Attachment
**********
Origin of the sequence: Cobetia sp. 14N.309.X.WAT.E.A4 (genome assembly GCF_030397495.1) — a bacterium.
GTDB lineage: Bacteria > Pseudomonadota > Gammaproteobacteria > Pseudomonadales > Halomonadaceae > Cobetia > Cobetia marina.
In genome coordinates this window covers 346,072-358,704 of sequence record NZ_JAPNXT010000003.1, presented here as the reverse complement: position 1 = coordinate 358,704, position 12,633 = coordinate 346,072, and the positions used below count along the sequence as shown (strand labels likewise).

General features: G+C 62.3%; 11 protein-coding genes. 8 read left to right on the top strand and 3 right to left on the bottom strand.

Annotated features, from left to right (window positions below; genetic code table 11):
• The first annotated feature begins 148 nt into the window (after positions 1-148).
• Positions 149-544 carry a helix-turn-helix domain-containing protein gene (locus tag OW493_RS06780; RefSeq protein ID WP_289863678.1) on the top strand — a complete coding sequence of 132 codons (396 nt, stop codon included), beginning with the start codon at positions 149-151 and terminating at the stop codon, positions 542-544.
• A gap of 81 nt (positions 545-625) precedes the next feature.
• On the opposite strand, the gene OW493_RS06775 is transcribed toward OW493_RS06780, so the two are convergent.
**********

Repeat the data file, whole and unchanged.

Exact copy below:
Origin of the sequence: Cobetia sp. 14N.309.X.WAT.E.A4 (genome assembly GCF_030397495.1) — a bacterium.
GTDB lineage: Bacteria > Pseudomonadota > Gammaproteobacteria > Pseudomonadales > Halomonadaceae > Cobetia > Cobetia marina.
In genome coordinates this window covers 346,072-358,704 of sequence record NZ_JAPNXT010000003.1, presented here as the reverse complement: position 1 = coordinate 358,704, position 12,633 = coordinate 346,072, and the positions used below count along the sequence as shown (strand labels likewise).

General features: G+C 62.3%; 11 protein-coding genes. 8 read left to right on the top strand and 3 right to left on the bottom strand.

Annotated features, from left to right (window positions below; genetic code table 11):
• The first annotated feature begins 148 nt into the window (after positions 1-148).
• Positions 149-544 carry a helix-turn-helix domain-containing protein gene (locus tag OW493_RS06780; RefSeq protein ID WP_289863678.1) on the top strand — a complete coding sequence of 132 codons (396 nt, stop codon included), beginning with the start codon at positions 149-151 and terminating at the stop codon, positions 542-544.
• A gap of 81 nt (positions 545-625) precedes the next feature.
• On the opposite strand, the gene OW493_RS06775 is transcribed toward OW493_RS06780, so the two are convergent.